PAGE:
January 19, 2011
A man found dead in a house in San Jose, California, Monday was believed to have been killed by a toxic fluoride compound used to fumigate the residence, the same fluoride compound that has found its way into many foods with government approval.
The 45-year-old man, who remains unnamed, was overcome with toxic fumes after breaking into a house covered with a protective tent.
Employees from the exterminator company found the man’s body when they returned to the residence the following morning.
The man had either ignored or missed signs all around the house that warned of the presence of toxic sulfuryl fluoride (SO2F2), otherwise known as Vikane, a chemical used to completely rid buildings of pests.
The screenshots above, from a KTVU news report, clearly indicate that Vikane is a deadly poison.
Indeed, the chemical compound is a known human toxin that can cause hypotension, nausea, pulmonary edema, cardiac dysrhythmia, metabolic acidosis, and, as the unidentified man in San Jose unfortunately discovered, even death.
However, despite this common fact, the U.S. Environmental Protection Agency (EPA) knowingly approved the same deadly compound to be used to spray various food items, including nuts and dried fruits, in order to ward off pests.
Vikane was only recently banned following a petition filed by a coalition of activists including the Fluoride Action Network.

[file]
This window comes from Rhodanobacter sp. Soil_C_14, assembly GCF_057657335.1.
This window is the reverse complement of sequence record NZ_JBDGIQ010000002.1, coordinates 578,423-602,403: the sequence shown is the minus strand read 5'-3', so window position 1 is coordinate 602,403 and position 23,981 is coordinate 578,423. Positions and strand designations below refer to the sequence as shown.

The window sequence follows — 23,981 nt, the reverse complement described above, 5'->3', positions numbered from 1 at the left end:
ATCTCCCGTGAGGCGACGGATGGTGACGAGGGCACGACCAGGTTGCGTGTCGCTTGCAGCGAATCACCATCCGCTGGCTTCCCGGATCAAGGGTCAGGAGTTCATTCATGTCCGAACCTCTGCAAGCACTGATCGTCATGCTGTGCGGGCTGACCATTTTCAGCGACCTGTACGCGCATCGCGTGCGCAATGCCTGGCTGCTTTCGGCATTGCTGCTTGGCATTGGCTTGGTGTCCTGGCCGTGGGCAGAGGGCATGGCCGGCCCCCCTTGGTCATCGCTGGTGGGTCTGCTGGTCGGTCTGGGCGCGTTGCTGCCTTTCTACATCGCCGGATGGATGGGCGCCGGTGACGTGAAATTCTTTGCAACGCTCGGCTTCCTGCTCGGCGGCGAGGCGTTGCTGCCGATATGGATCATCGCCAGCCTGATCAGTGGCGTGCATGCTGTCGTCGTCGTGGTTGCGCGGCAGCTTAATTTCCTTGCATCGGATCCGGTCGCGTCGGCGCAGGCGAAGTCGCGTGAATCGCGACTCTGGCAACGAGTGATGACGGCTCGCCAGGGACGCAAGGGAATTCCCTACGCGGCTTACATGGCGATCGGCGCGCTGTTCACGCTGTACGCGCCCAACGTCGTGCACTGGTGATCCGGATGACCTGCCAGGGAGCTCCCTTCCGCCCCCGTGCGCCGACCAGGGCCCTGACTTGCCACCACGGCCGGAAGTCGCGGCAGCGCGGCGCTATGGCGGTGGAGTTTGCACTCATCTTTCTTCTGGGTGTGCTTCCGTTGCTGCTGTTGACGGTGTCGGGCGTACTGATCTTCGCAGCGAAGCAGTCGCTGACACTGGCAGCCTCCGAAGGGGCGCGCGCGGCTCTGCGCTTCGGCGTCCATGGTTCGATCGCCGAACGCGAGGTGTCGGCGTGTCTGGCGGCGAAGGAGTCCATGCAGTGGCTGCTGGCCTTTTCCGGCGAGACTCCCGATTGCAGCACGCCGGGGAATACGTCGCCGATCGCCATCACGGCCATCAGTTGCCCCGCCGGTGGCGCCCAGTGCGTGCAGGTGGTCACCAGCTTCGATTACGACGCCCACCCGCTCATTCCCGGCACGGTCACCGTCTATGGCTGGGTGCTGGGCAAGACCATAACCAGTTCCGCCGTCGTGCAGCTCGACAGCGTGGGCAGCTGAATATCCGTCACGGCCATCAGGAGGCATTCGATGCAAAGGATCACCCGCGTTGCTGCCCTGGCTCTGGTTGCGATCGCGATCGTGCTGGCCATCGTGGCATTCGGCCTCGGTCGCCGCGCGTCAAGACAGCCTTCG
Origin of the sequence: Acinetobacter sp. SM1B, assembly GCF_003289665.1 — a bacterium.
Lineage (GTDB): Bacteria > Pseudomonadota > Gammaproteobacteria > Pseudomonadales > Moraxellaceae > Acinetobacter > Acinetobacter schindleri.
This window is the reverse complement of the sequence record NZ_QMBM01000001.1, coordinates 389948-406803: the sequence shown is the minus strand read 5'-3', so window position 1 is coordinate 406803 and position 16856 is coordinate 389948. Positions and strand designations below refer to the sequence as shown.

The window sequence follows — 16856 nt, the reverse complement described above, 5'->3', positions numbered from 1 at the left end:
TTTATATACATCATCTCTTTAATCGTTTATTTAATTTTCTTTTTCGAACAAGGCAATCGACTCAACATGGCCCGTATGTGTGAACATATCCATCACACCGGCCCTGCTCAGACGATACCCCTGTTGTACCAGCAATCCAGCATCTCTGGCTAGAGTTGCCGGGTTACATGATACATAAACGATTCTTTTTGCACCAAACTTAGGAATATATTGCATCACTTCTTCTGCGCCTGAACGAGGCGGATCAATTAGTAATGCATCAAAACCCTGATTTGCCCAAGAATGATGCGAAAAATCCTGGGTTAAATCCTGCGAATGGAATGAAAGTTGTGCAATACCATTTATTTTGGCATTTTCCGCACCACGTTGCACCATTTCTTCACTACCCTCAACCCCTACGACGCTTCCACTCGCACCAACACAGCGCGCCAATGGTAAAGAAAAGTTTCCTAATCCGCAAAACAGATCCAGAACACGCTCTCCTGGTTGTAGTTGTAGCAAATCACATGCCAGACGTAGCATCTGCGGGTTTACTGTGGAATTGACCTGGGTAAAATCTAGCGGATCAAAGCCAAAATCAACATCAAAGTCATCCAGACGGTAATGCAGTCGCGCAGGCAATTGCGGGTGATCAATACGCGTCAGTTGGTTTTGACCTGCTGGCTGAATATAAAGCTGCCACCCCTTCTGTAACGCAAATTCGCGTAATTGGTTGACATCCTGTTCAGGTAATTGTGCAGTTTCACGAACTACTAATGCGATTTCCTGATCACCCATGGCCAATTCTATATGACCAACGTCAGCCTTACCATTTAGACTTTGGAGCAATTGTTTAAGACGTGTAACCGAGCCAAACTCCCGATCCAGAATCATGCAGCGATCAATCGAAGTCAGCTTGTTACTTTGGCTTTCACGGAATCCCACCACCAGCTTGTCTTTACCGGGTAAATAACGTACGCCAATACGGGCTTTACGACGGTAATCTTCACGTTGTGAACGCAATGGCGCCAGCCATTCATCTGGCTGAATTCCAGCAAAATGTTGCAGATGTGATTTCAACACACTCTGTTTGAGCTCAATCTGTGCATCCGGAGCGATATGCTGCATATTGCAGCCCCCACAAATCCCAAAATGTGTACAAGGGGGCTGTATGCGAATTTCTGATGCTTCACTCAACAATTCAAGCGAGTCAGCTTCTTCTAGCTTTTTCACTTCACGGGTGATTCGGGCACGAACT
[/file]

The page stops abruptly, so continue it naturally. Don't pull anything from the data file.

The EPA agreed with the groups’ position that the insecticide and food fumigant is a significant public health risk because it exposes children to excessive levels of toxic fluoride, and because it is a known toxin, reports Natural News today.
- A d v e r t i s e m e n t
“This step by EPA is not only significant in regard to the particular pesticide tolerances involved,” said Perry Wallace, professor of law at American University, and contributor to the petition efforts. “As a regulatory confirmation of our positions regarding the potential health effects of fluoride, it also has considerable precedential value for future initiatives to address this major area of concern.”
Last week we highlighted the fact that the U.S. Department of Health and Human Services has recommended reducing levels of fluoride added to tap water by up to 42%, following intense lobbying from grassroots action groups.
For decades, people who raised concerns about fluoride being added to tap water or food were dismissed as crazy,” said Ken Cook, President of the Environmental Working Group (EWG). “All of a sudden we have two federal regulatory actions, announced just days apart, that tell us what was really crazy all those years: a government bureaucracy that ignored strong scientific evidence and clear warning signs of the threats fluoride has posed to public health all along.”
Think about this. The government knowing allowed these toxic poisons, which are commonly used to exterminate unwanted pests, to be added to food and water. There are many many more that are still being added.